Above: Image © istockphoto.com/kapley

Computers and gadgets seem to be getting smarter every day. In light of these advances, what does the future of computing hold? The consensus seems to be artificial intelligence (AI). But what exactly is artificial intelligence? Does it really involve Terminators taking over the world? Hopefully not! In fact, Hollywood movies aside, the future of computing looks very bright.

How we’re teaching computers to understand pictures

Fei Fei Li, TED Talks

AI is commonly defined as giving human-like intelligence to a machine. Scientists have actually been working on this challenge for decades. In fact, a lot of the technology they have developed over the years has already made its way into your hands. However, they are still a far cry from developing a machine as smart as a human. The advances made so far pale in comparison to the long-term potential of truly intelligent machines.

One big challenge for AI researchers is sensory perception, especially vision. To understand why it’s so hard to give human-like vision to a machine, take a look at a cluttered desk. Chances are, most of the objects you see are partially hidden by other objects. But thanks to your knowledge of the world and the way your brain works, you have absolutely no trouble figuring out what’s what. I could also show you profile (sideways) picture of your friend’s face, and you will immediately know who it is. However, tasks like these are extremely difficult for computers.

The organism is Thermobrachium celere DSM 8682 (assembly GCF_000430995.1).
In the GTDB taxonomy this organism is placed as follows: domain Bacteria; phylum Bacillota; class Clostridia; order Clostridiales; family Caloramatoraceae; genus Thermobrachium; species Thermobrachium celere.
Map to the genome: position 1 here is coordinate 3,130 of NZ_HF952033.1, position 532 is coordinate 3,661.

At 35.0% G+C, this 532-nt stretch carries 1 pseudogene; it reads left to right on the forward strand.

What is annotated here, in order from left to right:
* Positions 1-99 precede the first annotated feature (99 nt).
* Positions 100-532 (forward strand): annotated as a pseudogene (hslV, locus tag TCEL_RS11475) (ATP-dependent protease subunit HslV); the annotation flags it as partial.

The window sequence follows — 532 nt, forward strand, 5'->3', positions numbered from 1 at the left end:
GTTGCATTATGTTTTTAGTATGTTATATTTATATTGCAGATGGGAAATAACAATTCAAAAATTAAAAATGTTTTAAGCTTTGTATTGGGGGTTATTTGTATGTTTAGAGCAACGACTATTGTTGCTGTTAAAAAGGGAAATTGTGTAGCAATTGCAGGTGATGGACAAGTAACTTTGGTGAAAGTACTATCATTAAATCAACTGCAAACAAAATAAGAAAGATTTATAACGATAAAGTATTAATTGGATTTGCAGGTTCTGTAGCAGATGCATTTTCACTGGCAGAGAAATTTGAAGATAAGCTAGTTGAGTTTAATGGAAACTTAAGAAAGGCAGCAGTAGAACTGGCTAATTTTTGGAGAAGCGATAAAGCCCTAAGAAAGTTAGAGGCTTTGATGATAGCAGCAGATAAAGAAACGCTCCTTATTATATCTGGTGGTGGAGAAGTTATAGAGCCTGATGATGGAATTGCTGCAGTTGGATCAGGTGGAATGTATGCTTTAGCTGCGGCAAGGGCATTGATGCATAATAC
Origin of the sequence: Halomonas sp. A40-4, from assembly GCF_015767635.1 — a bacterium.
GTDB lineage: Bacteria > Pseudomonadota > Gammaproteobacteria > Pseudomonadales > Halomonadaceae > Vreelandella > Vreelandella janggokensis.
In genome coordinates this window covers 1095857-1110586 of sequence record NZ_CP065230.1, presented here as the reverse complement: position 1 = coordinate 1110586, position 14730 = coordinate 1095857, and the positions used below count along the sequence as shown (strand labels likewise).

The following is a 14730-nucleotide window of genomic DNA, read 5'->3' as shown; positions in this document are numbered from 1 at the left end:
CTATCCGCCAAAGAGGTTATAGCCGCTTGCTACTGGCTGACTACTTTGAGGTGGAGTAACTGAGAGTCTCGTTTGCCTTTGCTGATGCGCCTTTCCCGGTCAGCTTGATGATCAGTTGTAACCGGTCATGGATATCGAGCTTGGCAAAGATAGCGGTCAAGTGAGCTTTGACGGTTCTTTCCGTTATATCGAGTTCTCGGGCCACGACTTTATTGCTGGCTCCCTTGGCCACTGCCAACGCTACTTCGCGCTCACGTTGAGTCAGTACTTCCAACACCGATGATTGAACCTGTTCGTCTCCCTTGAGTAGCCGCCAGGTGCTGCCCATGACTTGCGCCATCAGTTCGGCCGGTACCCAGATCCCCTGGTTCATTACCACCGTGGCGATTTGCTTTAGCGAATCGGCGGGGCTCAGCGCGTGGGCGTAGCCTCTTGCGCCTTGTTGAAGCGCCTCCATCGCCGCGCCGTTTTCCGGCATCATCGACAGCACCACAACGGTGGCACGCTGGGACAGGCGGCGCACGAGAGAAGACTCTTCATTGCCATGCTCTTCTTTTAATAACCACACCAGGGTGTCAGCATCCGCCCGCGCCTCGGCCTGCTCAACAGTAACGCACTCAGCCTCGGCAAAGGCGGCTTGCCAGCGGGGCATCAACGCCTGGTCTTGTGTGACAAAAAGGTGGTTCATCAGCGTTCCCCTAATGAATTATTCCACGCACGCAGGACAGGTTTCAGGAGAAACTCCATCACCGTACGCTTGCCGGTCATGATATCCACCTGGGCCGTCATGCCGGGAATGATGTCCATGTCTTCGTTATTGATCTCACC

Did you know? Watson, IBM’s artificially intelligent computer system, is being used to help find a cure for cancer.Despite these challenges, computer scientists have made great progress toward machines that can see like people. For example, Facebook recently launched a feature that recognizes your face in pictures, using your existing photos as a template. It uses information such as the distance between your eyes, nose, and ears to find you in new pictures.